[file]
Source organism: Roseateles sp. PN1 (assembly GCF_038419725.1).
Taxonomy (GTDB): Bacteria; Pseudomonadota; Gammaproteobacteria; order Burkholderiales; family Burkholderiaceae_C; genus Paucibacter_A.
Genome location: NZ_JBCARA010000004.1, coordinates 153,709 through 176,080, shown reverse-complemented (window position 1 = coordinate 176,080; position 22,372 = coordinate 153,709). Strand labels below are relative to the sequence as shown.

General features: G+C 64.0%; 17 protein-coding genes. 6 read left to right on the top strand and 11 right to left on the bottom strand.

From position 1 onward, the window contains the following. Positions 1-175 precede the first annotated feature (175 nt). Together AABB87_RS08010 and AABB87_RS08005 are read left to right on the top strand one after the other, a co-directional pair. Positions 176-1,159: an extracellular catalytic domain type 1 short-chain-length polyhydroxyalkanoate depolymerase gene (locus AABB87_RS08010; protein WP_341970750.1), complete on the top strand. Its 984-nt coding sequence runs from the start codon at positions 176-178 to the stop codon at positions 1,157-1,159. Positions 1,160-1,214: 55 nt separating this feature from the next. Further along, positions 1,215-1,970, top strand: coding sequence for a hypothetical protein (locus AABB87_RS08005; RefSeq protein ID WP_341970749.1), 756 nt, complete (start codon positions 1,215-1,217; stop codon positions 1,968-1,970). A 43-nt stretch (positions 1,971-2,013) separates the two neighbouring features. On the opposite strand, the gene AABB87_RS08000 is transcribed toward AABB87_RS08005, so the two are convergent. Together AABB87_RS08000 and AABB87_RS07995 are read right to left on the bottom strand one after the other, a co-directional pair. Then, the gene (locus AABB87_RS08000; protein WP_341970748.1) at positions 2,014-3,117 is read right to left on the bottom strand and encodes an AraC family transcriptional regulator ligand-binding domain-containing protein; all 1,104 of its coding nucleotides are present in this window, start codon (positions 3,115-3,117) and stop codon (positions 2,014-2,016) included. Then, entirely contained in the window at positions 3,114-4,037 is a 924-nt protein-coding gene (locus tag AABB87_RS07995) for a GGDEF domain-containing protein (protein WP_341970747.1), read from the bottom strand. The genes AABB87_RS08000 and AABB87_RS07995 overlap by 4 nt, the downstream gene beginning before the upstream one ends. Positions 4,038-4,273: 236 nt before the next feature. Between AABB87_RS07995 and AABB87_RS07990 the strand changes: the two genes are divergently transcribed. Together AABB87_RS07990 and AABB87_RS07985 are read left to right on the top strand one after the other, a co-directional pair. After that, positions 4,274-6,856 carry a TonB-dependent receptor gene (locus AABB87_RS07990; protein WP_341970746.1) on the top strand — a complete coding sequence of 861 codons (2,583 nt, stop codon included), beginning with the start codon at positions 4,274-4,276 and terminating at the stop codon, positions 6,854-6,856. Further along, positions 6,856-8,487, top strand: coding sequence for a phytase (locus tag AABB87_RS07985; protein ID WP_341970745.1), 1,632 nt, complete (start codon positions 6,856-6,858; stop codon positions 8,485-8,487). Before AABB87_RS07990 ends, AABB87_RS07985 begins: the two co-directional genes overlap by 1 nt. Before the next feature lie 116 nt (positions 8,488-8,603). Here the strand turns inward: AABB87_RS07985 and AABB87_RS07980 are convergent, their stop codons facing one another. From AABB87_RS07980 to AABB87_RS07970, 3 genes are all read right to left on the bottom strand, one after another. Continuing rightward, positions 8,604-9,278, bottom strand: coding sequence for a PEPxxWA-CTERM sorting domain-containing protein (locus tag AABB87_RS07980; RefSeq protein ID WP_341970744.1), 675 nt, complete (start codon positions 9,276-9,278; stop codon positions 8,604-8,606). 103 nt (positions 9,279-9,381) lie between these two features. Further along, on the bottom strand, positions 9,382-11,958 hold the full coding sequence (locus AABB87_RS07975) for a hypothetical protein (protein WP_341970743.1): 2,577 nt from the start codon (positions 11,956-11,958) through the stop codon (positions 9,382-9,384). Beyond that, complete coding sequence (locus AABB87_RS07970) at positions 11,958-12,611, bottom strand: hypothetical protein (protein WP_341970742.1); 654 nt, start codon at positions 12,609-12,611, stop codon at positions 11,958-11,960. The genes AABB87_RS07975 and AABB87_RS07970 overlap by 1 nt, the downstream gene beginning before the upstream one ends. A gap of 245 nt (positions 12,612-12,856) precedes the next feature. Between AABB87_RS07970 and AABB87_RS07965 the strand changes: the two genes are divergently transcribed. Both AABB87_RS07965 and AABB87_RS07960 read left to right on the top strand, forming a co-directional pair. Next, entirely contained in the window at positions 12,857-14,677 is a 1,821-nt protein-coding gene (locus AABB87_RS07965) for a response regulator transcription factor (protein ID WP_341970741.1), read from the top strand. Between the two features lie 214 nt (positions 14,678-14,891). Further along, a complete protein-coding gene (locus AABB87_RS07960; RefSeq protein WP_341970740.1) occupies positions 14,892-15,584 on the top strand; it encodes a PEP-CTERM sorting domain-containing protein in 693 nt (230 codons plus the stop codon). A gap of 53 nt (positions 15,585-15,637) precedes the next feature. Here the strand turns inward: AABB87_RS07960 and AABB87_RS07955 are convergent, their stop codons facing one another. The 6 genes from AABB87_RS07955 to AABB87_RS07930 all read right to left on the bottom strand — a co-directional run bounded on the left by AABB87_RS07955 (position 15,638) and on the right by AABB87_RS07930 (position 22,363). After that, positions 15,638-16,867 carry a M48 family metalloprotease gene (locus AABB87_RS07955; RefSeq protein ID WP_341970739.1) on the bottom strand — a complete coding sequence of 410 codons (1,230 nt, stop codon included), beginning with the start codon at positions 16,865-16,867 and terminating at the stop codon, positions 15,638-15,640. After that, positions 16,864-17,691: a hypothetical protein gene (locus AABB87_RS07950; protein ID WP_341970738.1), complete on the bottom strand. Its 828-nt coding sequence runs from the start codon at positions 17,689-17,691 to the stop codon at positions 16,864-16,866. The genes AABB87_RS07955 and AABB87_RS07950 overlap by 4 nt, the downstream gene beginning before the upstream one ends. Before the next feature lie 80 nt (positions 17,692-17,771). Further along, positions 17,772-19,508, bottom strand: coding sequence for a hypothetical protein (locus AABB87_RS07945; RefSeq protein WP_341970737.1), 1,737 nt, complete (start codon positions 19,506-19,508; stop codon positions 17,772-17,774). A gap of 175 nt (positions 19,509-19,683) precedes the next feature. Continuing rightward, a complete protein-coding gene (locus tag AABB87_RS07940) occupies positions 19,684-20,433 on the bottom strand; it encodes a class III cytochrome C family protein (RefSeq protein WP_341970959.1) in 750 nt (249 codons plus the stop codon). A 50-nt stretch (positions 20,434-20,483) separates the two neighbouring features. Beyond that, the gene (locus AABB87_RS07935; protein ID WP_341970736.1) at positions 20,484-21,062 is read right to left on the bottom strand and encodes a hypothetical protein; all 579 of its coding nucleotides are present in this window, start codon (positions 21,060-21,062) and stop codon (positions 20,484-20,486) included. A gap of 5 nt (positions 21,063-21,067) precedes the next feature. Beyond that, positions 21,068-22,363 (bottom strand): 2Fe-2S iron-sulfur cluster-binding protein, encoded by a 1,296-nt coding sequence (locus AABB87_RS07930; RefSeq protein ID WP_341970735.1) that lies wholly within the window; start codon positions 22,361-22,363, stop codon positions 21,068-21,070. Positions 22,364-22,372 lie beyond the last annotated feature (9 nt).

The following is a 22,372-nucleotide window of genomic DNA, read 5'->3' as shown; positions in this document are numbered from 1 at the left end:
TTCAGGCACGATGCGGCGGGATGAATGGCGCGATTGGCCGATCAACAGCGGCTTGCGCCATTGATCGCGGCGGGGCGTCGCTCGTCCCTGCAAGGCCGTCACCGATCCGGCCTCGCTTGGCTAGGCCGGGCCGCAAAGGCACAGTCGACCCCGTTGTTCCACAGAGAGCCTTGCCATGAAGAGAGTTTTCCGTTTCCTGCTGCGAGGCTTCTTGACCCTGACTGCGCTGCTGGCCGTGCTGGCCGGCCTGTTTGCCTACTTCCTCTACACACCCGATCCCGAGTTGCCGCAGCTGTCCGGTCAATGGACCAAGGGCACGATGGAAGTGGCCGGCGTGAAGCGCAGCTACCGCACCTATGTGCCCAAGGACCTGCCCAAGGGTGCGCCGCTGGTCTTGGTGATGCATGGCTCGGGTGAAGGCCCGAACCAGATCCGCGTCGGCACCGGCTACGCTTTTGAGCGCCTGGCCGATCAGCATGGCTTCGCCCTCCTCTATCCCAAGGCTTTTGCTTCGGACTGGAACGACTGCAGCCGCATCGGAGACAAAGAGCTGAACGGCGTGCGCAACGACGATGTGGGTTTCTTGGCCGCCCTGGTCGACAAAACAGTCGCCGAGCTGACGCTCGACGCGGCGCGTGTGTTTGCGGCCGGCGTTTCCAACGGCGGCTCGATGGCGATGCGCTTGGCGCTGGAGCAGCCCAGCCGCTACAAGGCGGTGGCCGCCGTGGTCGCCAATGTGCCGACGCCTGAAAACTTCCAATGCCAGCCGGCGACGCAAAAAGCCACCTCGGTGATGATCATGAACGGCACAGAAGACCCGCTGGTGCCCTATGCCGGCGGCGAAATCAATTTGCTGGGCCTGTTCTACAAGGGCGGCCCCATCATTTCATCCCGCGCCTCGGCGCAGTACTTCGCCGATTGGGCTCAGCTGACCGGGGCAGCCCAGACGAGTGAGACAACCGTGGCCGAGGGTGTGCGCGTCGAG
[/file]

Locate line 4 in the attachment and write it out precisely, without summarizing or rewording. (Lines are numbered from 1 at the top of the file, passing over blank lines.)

General features: G+C 64.0%; 17 protein-coding genes. 6 read left to right on the top strand and 11 right to left on the bottom strand.